2018 - Montreux - Switzerland

PAGE 2018: Dose individualisation – focus on biomarkers
Maddalena Centanni

A pharmacometric framework for dose individualisation of sunitinib in GIST

M. Centanni, S.M. Krishnan, L.E. Friberg

Department of Pharmaceutical Biosciences, Uppsala University, Uppsala, Sweden.

Objectives:  The rise of targeted cancer therapies has revolutionized the field of oncology, however, uncertainties remain regarding their best dosing regimen and individualization approaches with respect to adverse events and survival. For sunitinib, various strategies have been suggested, such as therapeutic drug monitoring (TDM) based on trough concentration measurements and toxicity-adjusted dosing (TAD) [1,2]. In addition, soluble biomarkers or, alternatively, neutrophil counts and blood pressure, have been related to overall survival (OS) in gastrointestinal stromal tumour (GIST) [2,3]. During the last years, TDM has gained momentum as a method to homogenize sunitinib exposure in clinical practice [4]. However, this approach does not account for the large inter-individual variability in the susceptibility of efficacy and safety endpoints [5]. Moreover, plasma concentration measurements for TDM may not be feasible in each country or treatment center due to practical and economical constraints. We explored an alternative, model-based, approach to increase OS in sunitinib-treated GIST patients, wherein dose-adjustments depend on pharmacodynamic biomarkers, such as adverse events (blood pressure and neutrophil counts), or soluble vascular endothelial growth factor receptor (sVEGFR)-3.    

Methods: A previously developed pharmacodynamic framework describing the relations between sunitinib exposure, adverse events (hand-foot syndrome (HFS), fatigue, hypertension and neutrophil counts), sVEGFR-3 and OS [2,3] was further extended by a population pharmacokinetic (popPK) model [6]. The final framework of nine models was translated into mrgsolve [7] in order to evaluate dosing strategies by simulations. Intolerable toxicities were defined as ≥Grade 2 for HFS and thrombocytopenia and ≥Grade 3 for the remaining adverse events, as defined by the Common Terminology Criteria for Adverse Events v5.0 (CTCAE). Initial simulations were performed with fixed dosing regimens (4/2, 2/1 and continuous daily dosing [5]) and the best schedule, in terms of OS and adverse events, was selected as a base scenario. TDM, adverse event and sVEGFR-3-based dose adjustments were simulated according to an existing TDM schedule proposed by Lankheet et al. [4], with a discrete number of possible sunitinib doses (0 to 75 mg, by 12.5 mg increments). Finally, the accuracies of Bayesian maximum a-posteriori estimations were determined for various samplings schedules and the advantage of a model-based dosing algorithm for treatment optimization was explored.    

Results: All models (including Markov and time-to-event models) were successfully implemented in mrgsolve. The continuous dosing schedule was found to give the best balance between AEs and OS, and therefore selected as a base scenario. AE-based dose adaptations increased median OS as compared to a fixed dose schedule (24.1 vs. 20.0 months; hazard ratio [HR] 0.90) and TDM-based dose adjustments (24.1 vs. 19.7 months; HR 0.81) without markedly raising the risk of intolerable toxicities. Similarly, sVEGFR-3-based dose adaptations increased median OS compared to fixed dosing (25.5 versus 21.7; HR 0.90) and TDM (25.5 versus 21.2 months; HR 0.77). Model-based predictions of blood pressure, sVEGFR-3 and neutrophils were accurate (80-125% of true value) for 28.5%, 64.6% and 73.5% of patients after three observations (routine sample at day 0, 15 and 29) and 35.1%, 76% and 85.6 % of patients after daily observations (day 0-29).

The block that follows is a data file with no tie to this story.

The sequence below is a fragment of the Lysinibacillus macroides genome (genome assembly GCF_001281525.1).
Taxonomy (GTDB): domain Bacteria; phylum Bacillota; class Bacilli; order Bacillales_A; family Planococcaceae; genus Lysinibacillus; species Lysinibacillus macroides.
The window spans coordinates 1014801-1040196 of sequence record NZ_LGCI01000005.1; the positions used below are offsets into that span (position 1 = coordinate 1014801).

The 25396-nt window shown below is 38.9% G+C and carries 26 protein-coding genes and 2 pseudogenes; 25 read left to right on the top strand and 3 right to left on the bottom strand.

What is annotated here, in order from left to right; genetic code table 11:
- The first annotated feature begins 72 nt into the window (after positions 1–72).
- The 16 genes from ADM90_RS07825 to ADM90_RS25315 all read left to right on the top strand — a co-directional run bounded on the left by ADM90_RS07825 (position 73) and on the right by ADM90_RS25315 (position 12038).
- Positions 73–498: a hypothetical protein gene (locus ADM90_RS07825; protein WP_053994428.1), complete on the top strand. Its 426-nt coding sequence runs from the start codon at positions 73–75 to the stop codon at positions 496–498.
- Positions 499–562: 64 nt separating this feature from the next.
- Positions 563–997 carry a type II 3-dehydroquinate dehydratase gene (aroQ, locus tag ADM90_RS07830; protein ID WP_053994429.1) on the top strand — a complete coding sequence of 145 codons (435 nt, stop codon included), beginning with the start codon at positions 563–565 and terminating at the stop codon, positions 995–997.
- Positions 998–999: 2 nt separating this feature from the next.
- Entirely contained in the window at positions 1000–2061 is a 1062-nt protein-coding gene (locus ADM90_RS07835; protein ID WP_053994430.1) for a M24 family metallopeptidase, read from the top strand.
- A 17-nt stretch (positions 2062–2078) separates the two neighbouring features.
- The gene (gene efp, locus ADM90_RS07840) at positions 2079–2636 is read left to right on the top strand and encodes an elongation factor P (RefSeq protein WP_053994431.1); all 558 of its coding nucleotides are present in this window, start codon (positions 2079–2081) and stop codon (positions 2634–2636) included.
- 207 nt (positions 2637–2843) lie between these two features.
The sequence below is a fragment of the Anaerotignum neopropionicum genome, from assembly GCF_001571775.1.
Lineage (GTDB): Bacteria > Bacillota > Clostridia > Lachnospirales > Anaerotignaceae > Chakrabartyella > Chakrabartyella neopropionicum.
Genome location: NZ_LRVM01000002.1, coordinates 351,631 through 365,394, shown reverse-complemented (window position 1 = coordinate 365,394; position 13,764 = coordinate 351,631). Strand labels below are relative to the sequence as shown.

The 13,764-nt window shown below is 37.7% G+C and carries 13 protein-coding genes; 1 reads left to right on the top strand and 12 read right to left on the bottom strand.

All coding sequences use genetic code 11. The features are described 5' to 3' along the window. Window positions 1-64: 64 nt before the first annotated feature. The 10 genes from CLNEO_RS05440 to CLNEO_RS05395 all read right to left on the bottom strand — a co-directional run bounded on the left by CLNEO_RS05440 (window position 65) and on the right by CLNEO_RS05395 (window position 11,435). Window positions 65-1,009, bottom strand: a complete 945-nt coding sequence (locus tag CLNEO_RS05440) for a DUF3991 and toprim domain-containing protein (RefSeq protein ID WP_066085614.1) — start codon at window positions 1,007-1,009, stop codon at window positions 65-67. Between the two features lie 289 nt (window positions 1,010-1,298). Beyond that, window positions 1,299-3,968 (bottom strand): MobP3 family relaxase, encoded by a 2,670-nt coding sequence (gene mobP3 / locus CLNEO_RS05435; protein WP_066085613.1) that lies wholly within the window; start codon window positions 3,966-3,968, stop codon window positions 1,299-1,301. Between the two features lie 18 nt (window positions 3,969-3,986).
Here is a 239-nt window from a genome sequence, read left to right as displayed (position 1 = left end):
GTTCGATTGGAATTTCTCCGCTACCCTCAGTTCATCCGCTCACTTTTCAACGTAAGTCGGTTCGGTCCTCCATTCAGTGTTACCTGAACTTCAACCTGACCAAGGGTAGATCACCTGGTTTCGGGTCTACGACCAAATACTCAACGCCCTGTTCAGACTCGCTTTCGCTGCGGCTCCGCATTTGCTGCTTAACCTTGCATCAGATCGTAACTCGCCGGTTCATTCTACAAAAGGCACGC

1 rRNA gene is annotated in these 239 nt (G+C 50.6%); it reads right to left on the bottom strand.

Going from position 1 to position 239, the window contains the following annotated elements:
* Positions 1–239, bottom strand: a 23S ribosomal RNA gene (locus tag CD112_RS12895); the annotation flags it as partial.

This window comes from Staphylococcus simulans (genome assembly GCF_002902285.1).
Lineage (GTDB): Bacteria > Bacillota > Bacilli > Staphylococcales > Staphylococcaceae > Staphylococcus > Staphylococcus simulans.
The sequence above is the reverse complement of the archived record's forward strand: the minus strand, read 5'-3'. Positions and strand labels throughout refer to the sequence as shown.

Conclusions: Biomarker changes were demonstrated to provide viable guidance for dose individualisation of sunitinib in GIST by increasing OS. AEs or sVEGFR-3 may therefore pose valuable alternatives to drug concentrations (TDM). Neutrophil-based dose adaptations may however be preferred over sVEGFR-3, as neutrophils are readily measured in clinical practice and will not necessitate additional hospital visits or expenses. To our knowledge, this is the first framework-based Bayesian decision support tool for dose-individualisation that includes drug concentrations, soluble biomarker, adverse effects and OS. An external validation with clinical data could help to further confirm our proposal of biomarker-based dose adjustments.    

This work was supported by the Swedish Cancer Society and the European University Consortium for Pharmaceutical Sciences

[1] Sabanathan et al. Cancer Chemother Pharmacol (2017);80(2):385-393.
[2] Hansson et al. CPT PSP (2013);2(12):e85. [3] Hansson et al. CPT PSP (2013);2(11):e84.
[4] Lankheet et al. Br J Cancer (2014);110(10):2441-2449. [5] Khosravan et al. Clin Pharmacokinet (2016);55(10):1251-1269.
[6] Yu et al. Br J Clin Pharmacol (2015);79(5):809-819.
[7] Baron et al. (2017). mrgsolve: Simulate from ODE-Based Population PK/PD and Systems Pharmacology Models.

Reference: PAGE 27 (2018) Abstr 8741 [www.page-meeting.org/?abstract=8741]
Oral: Dose individualisation – focus on biomarkers
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